State Opioid Disaster Declaration Renewed For Sixth Time

Gov. Tom Wolf signing the declaration in Harrisburg. Credit: PA Internet News Service

Pennsylvania’s opioid disaster declaration has been renewed.

Gov. Tom Wolf signed the renewal last Friday, the sixth time since it was first put into place in January 2018.

The declaration will allow state agencies to keep up efforts for additional treatment options, waive birth certificate fees for those seeking treatment, allow or expanded naloxone programs, and continue the opioid help hotline. The multi-agency Opioid Operational Command Center continues to operate.

“I first signed the disaster declaration so the commonwealth would have every tool at its disposal to battle this health crisis and I have witnessed this collaborative effort grow and succeed,” said Wolf, a Democrat. “We continue to make improvements upon our strategy and find new techniques to reach people affected by the epidemic.”

Joined by Pennsylvania Insurance Commissioner Jessica Altman, Secretary of Health Dr. Rachel Levine, Secretary of Drug and Alcohol Programs Jennifer Smith, state police, legislators, and other officials, Wolf’s administration announced initiatives t0 offer guidance on naloxone and how insurance should handle it and the release of the Opioid Data Dashboard 2.0 to offer new data on the crisis’ impact to on communities, the economy, and criminal justice.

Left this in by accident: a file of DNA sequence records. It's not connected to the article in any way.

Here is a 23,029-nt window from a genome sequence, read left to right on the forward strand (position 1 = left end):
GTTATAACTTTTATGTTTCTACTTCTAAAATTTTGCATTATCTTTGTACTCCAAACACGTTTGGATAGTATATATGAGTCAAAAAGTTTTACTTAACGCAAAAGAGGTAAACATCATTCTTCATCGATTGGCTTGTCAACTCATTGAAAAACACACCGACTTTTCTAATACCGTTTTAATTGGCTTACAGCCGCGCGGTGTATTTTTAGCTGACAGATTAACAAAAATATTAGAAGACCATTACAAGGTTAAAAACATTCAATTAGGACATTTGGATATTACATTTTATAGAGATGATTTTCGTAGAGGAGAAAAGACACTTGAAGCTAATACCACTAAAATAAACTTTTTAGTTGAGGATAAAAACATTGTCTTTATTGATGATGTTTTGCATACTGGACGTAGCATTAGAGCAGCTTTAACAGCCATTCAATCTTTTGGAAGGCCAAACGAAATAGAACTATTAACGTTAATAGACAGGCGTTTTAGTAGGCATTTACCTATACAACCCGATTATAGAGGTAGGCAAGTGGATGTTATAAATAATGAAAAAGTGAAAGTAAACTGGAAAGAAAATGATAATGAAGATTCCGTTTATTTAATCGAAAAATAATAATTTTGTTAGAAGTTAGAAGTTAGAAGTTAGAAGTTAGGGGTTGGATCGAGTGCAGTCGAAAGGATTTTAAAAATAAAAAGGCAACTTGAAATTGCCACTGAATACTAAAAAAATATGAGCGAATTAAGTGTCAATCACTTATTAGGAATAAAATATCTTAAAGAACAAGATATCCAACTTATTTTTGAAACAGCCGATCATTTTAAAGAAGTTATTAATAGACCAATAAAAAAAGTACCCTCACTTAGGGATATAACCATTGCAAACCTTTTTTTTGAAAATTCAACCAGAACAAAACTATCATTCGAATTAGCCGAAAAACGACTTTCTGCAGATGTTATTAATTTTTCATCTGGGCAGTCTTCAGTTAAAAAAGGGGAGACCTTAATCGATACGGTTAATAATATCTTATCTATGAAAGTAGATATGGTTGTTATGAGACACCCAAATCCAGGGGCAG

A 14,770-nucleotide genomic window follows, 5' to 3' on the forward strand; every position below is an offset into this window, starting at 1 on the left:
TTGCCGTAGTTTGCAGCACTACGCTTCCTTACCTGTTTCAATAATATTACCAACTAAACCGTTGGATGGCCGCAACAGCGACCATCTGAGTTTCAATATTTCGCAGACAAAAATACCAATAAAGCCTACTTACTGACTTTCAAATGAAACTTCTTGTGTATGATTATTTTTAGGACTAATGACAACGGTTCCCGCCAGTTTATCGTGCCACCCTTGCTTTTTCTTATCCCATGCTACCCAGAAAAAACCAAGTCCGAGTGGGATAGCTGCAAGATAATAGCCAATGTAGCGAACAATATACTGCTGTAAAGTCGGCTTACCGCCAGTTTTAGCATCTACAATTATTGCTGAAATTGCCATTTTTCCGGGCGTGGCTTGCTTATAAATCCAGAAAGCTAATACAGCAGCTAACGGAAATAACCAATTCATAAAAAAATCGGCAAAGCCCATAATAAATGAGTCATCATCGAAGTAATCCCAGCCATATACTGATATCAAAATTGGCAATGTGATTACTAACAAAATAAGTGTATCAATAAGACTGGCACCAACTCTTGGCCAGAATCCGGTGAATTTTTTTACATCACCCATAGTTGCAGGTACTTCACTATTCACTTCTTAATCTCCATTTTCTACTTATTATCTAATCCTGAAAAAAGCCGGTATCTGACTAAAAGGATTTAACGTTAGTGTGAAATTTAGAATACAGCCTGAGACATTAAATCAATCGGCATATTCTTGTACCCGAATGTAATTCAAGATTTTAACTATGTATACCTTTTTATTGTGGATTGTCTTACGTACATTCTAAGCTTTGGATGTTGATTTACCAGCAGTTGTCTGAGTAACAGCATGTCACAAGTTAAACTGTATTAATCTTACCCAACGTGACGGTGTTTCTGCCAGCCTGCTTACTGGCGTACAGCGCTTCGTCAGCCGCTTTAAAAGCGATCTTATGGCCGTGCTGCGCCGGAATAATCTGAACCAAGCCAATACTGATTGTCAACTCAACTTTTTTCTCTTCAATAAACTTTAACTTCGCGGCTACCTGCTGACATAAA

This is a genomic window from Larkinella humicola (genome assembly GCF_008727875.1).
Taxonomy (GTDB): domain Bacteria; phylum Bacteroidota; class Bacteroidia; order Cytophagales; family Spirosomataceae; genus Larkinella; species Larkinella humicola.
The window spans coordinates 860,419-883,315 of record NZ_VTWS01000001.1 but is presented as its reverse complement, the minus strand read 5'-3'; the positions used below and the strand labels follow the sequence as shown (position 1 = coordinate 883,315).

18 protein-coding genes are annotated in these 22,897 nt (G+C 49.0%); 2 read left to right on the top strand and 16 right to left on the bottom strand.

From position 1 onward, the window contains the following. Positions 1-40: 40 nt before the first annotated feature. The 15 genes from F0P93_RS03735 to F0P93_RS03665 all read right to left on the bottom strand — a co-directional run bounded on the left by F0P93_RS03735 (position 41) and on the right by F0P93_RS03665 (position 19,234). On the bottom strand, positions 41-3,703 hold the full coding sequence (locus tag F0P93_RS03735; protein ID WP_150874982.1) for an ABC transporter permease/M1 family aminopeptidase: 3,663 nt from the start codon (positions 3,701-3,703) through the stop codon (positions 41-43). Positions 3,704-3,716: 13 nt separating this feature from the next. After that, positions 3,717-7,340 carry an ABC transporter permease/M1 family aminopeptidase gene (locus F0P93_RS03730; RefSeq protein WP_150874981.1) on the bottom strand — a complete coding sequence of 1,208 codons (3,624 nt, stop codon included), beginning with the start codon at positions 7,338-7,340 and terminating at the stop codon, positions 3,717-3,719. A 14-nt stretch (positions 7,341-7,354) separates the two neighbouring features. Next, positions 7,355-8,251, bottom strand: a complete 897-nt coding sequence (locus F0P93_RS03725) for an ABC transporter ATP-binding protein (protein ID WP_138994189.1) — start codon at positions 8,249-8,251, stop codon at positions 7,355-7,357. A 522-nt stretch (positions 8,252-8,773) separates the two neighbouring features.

Smith, who leads the Pennsylvania Department of Drug and Alcohol Programs, explained to reporters how the state has spent $108 million in federal funding to fight the opioid epidemic.

She explained that they money has been used to develop initiatives expand access to medication-assisted treatment, provide counties with funding to help the uninsured and underinsured residents access treatment, and to “find the barriers that interfere with living a healthy life in sustained recovery, such as housing and expanding access to medication-assisted treatment for inmates in the state’s prisons.”

Some of the funds have also been used to help fill a shortage of clinicians specializing in opioid treatment in rural areas through a loan repayment program.

“The commonwealth enters the sixth disaster declaration renewal with preliminary data from the Centers for Disease Control continuing to indicate a decrease in opioid overdose deaths in the state,” Wolf said. “And while that’s good news, we know we have more work to do and so will continue to identify problem areas and find new solutions for addressing opioid use disorder. And we will not let up until we have won the battle against opioids in our commonwealth.”

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